Planning Authority green-lights 32-storey Paceville high-rise tower

The developer will give €60,000 to an Arts Council fund but the PA said no to a €250,000 planning gain to counter the impact on the local community

An artist's impression of the Mercury House project that has been proposed in the heart of Paceville
An artist's impression of the Mercury House project that has been proposed in the heart of Paceville

The Planning Authority has approved the 32-storey high-rise tower on the former Mercury House site in Paceville, doubling the height of plans approved six years ago.

The high-rise, proposed by Gozitan developer Joseph Portelli, will include 48 hotel rooms, 275 serviced apartments and around 3,300 square metres of shops.

Approval was by 10 votes in favour and three against. The votes against were by PA chairman Vince Cassar, NGO representative Annick Cassar and St Julian’s mayor Guido Dalli. The representatives of the two political parties, Ryan Callus (PN) and Clayton Bartolo (PL) voted in favour.

Portelli will be made to contribute €60,000 towards the Arts Council’s ‘high-rise’ fund. But Dalli’s proposal for another €250,000 planning gain to address the impact of the development on the locality was rejected by the PA board.

The PA’s planning directorate presented their report, highlighting the high visual effect on the landscape. But the case officer claimed there would be “low traffic generation” since the land use was for hotel and residential purposes.

Swieqi mayor Noel Muscat decried the traffic spillover that would be generated. Lawyer Henri Mizzi, on behalf of an objector, said the PA was ignoring the development brief that originally required the developer to build a piazza and use the project for residential purposes.

Annick Cassar queried how the project could be approved when the Paceville masterplan had not yet been re-drafted or approved for the area, and questioned how the planning gain had been calculated. She insisted on a planning gain that truly reflects the imposition of the tower.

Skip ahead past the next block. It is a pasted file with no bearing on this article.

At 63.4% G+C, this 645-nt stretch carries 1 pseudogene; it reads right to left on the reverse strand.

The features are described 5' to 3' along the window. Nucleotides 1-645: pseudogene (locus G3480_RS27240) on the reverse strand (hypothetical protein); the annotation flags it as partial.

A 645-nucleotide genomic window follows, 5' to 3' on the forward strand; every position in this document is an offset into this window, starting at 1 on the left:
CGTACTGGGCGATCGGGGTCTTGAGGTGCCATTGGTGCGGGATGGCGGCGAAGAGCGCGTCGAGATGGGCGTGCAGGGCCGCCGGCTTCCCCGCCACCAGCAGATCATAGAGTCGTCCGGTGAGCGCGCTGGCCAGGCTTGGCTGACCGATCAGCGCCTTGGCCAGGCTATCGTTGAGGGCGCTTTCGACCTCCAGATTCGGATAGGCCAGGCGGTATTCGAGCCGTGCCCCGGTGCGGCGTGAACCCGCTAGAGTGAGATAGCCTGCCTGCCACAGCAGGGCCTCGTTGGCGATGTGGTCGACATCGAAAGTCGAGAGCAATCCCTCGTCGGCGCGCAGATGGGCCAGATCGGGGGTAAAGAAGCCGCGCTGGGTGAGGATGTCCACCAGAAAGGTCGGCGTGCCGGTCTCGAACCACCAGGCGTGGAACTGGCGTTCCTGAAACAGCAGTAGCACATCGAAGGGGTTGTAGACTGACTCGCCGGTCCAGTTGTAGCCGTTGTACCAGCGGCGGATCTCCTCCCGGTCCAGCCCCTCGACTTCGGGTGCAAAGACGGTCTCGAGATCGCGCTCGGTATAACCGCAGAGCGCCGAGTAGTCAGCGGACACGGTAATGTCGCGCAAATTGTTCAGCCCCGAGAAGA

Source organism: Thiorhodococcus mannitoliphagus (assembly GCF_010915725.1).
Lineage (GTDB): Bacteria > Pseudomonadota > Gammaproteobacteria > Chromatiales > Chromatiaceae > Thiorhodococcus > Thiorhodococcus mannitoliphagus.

Dalli insisted that the project would bring traffic chaos for the locality.

Prof. Victor Axiak then said the Environment Impact Assessment carried out by the developers was itself as a tool not sufficient to assess cumulative effects.

PA chairman Johann Buttigieg said the PA had drafted a tender to draw up a new masterplan but it was still in the legal pipeline. “This new tender will take new safeguards against any conflict of interest,” he said referring to the previous role of Mott Macdonald.

The site around Mercury House, a Grade 2 scheduled monument, has been earmarked for development since a development brief approved in 2005, which originally limited the building height to 15 storeys.

An application approved by the PA in 2012 extended this to two adjacent office towers of 19 and 18 floors.

In addition to the extra 14 storeys, the new application – which has been recommended for approval ahead of a PA board hearing today – foresees four levels of underground parking and a new central plaza between Triq San Ġorġ and Triq Sant Andrija, St Julian’s.

Mercury House itself, a late-19th-century building that once served as the main hub of Malta’s international cable connections, will be converted into an access point for the residential and hotel lobby areas.

A series of scheduled underground vaults, used to house communications equipment during the Cold War, will be restored and conserved, though their use has yet to be determined.

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